Posted on 04 May 10
Hannover Re, Germany’s second-biggest reinsurer, said first-quarter profit fell 31 percent on higher claims from natural disasters including the earthquake in Chile and western Europe’s winter storm Xynthia.
Net income dropped to 157.2 million euros ($207 million) from 228.6 million euros a year earlier, the Hanover-based company said in an e-mailed statement today. The earnings exceeded the 88 million-euro median estimate of nine analysts surveyed by Bloomberg.
“Hannover Re’s first quarter marks a good start into the year, despite the above-budget nat cat claims that already consumed more than half of this year’s budget,” Bernd Mueller- Gerberding, a Munich-based UniCredit SpA analyst who recommends buying the shares, wrote in a note to clients today. “However, the positive surprise was helped by a positive run-off result from previous years.”
First-quarter earnings were boosted as the reinsurer was able to release some funds it had set aside for claims from previous catastrophes, which didn’t turn out to be as costly as expected, Chief Financial Officer Roland Vogel said on a conference call today.
The shares rose 15.5 cents, or 0.4 percent, to 35.525 euros in Frankfurt, bringing this year’s gain to 8.6 percent. That compares with today’s 1.2 percent drop in Munich Re, the world’s biggest reinsurer, and values Hannover Re, of which German insurer Talanx AG owns 50.2 percent, at about 4.3 billion euros.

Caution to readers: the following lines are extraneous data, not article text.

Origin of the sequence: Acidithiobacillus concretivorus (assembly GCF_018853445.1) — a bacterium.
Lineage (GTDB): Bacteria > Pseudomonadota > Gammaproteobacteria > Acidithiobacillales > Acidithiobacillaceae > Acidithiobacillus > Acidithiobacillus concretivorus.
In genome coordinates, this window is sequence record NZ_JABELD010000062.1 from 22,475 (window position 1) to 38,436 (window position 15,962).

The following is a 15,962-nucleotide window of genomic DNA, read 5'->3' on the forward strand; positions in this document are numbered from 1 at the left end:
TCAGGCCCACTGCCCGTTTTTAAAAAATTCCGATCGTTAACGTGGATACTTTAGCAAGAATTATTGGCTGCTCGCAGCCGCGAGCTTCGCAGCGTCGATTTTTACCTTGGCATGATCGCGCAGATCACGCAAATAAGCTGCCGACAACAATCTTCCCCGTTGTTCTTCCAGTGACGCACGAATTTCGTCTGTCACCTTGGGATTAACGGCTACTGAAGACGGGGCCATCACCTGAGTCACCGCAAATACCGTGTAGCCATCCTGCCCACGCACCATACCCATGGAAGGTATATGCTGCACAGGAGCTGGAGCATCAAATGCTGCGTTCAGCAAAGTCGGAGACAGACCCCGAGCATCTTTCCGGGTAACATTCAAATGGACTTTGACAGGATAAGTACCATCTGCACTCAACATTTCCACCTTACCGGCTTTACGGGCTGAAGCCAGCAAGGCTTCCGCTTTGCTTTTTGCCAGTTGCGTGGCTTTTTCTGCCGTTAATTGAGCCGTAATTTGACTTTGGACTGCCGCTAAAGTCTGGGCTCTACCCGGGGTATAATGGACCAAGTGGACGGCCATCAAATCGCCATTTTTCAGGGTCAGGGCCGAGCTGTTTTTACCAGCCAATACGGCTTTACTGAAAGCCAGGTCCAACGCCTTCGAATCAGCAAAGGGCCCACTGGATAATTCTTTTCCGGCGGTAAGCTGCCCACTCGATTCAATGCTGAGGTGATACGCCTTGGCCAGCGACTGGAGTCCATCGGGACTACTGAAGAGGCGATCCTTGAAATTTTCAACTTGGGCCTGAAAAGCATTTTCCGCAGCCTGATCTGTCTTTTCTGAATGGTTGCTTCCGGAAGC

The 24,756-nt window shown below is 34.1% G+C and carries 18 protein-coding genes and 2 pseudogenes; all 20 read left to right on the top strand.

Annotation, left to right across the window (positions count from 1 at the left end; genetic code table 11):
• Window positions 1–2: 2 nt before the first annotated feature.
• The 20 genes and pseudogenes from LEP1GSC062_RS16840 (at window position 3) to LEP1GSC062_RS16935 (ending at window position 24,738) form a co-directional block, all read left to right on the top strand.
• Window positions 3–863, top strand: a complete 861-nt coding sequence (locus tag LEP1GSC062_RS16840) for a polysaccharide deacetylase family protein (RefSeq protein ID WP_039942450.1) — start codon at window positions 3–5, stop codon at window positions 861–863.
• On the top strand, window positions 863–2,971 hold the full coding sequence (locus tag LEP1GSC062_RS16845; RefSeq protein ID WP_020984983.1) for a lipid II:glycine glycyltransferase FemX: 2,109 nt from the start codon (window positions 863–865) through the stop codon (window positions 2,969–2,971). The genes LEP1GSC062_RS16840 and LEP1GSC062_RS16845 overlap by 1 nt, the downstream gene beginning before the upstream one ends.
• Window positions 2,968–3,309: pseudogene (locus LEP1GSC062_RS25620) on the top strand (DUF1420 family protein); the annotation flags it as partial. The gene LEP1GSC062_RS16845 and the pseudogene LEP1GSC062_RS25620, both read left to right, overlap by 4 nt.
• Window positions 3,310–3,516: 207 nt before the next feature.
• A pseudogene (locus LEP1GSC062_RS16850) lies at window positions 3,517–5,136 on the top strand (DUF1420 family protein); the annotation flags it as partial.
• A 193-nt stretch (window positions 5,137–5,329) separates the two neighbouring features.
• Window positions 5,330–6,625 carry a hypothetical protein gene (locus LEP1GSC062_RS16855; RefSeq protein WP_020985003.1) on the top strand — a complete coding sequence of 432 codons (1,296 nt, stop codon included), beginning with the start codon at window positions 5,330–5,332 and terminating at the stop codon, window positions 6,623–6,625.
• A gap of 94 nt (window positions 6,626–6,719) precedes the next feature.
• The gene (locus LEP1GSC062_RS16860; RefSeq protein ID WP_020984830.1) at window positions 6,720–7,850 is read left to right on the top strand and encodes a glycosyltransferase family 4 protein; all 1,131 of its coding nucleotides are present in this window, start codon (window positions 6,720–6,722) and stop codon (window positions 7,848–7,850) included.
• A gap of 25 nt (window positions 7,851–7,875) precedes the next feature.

Hannover Re reiterated its full-year outlook for a return on equity of at least 15 percent, or profit of about 600 million euros, following a number of major catastrophe losses including the ruptured deep-water well that is spewing thousands of barrels a day of crude oil into the Gulf of Mexico.
“Although the burden of major losses in this quarter was higher than our expected level, the achieved result puts in place a good platform for attaining our 2010 profit target,” Chief Executive Officer Ulrich Wallin said.
The reinsurer’s investment income advanced 41 percent to 279.5 million euros, a return on investments of 3.6 percent.
“Key factors here were the growth in the volume of assets under our own management to 23.7 billion euros, lower write-downs and a further reduction of credit spreads for corporate bonds on the back of more stable markets,” the reinsurer said.